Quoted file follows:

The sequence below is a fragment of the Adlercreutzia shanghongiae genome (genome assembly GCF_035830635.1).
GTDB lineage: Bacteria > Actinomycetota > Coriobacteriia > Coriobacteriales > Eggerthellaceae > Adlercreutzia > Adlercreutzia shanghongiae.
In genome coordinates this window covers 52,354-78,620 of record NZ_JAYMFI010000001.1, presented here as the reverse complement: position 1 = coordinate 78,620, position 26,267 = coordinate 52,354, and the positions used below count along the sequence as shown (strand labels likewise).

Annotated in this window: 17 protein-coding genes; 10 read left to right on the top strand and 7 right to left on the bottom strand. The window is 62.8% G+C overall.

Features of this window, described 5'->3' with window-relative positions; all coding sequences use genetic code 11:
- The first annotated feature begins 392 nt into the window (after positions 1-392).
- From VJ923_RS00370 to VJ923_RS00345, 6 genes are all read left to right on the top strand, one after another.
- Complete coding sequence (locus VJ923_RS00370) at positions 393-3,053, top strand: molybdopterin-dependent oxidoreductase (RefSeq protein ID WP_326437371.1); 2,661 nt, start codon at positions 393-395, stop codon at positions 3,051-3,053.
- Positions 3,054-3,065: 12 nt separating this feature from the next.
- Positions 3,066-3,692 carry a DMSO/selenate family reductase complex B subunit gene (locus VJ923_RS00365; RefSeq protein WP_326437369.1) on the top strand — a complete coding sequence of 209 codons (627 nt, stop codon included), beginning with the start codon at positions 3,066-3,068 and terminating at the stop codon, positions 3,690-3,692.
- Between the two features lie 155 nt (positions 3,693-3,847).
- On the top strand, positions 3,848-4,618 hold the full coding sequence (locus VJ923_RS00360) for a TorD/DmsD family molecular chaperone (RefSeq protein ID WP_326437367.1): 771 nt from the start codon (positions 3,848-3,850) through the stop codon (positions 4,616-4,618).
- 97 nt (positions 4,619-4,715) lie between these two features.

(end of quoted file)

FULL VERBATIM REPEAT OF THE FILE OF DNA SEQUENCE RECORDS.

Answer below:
The sequence below is a fragment of the Adlercreutzia shanghongiae genome (genome assembly GCF_035830635.1).
GTDB lineage: Bacteria > Actinomycetota > Coriobacteriia > Coriobacteriales > Eggerthellaceae > Adlercreutzia > Adlercreutzia shanghongiae.
In genome coordinates this window covers 52,354-78,620 of record NZ_JAYMFI010000001.1, presented here as the reverse complement: position 1 = coordinate 78,620, position 26,267 = coordinate 52,354, and the positions used below count along the sequence as shown (strand labels likewise).

Annotated in this window: 17 protein-coding genes; 10 read left to right on the top strand and 7 right to left on the bottom strand. The window is 62.8% G+C overall.

Features of this window, described 5'->3' with window-relative positions; all coding sequences use genetic code 11:
- The first annotated feature begins 392 nt into the window (after positions 1-392).
- From VJ923_RS00370 to VJ923_RS00345, 6 genes are all read left to right on the top strand, one after another.
- Complete coding sequence (locus VJ923_RS00370) at positions 393-3,053, top strand: molybdopterin-dependent oxidoreductase (RefSeq protein ID WP_326437371.1); 2,661 nt, start codon at positions 393-395, stop codon at positions 3,051-3,053.
- Positions 3,054-3,065: 12 nt separating this feature from the next.
- Positions 3,066-3,692 carry a DMSO/selenate family reductase complex B subunit gene (locus VJ923_RS00365; RefSeq protein WP_326437369.1) on the top strand — a complete coding sequence of 209 codons (627 nt, stop codon included), beginning with the start codon at positions 3,066-3,068 and terminating at the stop codon, positions 3,690-3,692.
- Between the two features lie 155 nt (positions 3,693-3,847).
- On the top strand, positions 3,848-4,618 hold the full coding sequence (locus VJ923_RS00360) for a TorD/DmsD family molecular chaperone (RefSeq protein ID WP_326437367.1): 771 nt from the start codon (positions 3,848-3,850) through the stop codon (positions 4,616-4,618).
- 97 nt (positions 4,619-4,715) lie between these two features.